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Diffusion-Weighted Imaging of Ocular Melanoma

Erb-Eigner, Katharina MD*; Willerding, Gregor MD; Taupitz, Matthias MD*; Hamm, Bernd MD*; Asbach, Patrick MD*

doi: 10.1097/RLI.0b013e31828eea67
Original Articles

Objectives Diffusion-weighted imaging (DWI) allows characterization of masses on the basis of their cellular density. We hypothesized that ocular melanoma has a marked diffusion restriction as seen in other malignant tumors. Furthermore, we aimed to assess whether DWI is useful to differentiate ocular melanoma from retinal detachment.

Materials and Methods The institutional review board approved the prospective study on 44 patients investigated with ocular magnetic resonance imaging including DWI during a 9-month period. A region-of-interest analysis of diffusion-weighted images with b values of 0 and 1000 s/mm2 was performed to calculate the apparent diffusion coefficient (ADC) of the ocular melanoma and the retinal detachment. Three patients were excluded because DWI was nondiagnostic owing to severe artifacts; in 1 patient, the melanoma was too small for ADC calculation. Therefore, 40 patients were included in the final analysis. Ocular melanomas and detachments were compared with respect to their ADC values. The image quality of DWI was qualitatively scored by 2 readers in consensus on a 3-point scale from 1 (minor artifacts) to 3 (major artifacts).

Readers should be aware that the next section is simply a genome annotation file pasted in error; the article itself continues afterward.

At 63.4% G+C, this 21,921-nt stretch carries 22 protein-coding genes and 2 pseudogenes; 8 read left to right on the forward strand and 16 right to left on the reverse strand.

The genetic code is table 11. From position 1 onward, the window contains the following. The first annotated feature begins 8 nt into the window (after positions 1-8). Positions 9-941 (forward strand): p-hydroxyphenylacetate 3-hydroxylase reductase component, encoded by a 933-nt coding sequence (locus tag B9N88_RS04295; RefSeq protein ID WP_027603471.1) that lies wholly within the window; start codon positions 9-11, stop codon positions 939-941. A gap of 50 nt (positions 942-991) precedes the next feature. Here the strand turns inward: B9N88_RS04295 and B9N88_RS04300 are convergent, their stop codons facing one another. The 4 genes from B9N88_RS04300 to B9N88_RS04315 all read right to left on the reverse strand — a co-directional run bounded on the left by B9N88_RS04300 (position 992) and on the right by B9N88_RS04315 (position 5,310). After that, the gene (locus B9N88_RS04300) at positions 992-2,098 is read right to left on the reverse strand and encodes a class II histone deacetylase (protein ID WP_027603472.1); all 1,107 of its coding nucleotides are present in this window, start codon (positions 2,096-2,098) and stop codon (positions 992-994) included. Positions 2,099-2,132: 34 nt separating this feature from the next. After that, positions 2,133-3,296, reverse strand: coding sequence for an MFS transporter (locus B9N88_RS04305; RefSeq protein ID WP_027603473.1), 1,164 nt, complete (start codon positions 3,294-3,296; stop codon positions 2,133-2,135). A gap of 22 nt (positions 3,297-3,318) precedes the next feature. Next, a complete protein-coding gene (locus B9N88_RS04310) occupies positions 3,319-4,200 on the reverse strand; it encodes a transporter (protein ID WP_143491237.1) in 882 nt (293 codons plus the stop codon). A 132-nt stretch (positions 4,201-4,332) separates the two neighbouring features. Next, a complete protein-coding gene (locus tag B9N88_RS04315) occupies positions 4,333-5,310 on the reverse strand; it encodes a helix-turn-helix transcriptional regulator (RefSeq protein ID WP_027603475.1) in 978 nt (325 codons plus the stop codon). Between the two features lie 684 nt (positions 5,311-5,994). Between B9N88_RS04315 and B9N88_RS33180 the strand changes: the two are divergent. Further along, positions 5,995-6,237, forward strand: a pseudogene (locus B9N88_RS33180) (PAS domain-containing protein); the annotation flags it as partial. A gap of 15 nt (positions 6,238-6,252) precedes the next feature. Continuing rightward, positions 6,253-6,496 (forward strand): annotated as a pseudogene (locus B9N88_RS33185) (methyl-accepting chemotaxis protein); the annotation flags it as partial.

Results Ocular melanomas showed a marked diffusion restriction, and the mean (SD) ADC was 891 (172) × 10−6 mm2/s. Twenty-nine patients (66%) had retinal detachment. The mean ADC of the ocular melanoma differed significantly (P < 0.001) from the mean ADC of the retinal detachment (1986 [375] × 10−6 mm2/s). The image quality of DWI was rated 1 in 38 patients, 2 in 3 patients, and 3 in 3 patients.

Conclusions Ocular melanoma shows a marked diffusion restriction with an ADC of less than 1000 mm2/s, which is in concordance with other malignant tumor entities. Diffusion-weighted imaging helps differentiating ocular tumors from retinal detachment and should therefore be included in the ocular magnetic resonance imaging protocol if an ocular mass is suspected.

From the Departments of *Radiology, and †Ophthalmology, Charité - Universitätsmedizin Berlin, Campus Benjamin Franklin, Berlin, Germany.

Received for publication November 6, 2012; and accepted for publication, after revision, February 21, 2013.

Conflicts of interest and sources of funding: none declared.

Reprints: Katharina Erb-Eigner, MD, Department of Radiology Charité - Universitätsmedizin Berlin, Campus Benjamin Franklin, Hindenburgdamm 30, 12203 Berlin, Germany. E-mail:

© 2013 by Lippincott Williams & Wilkins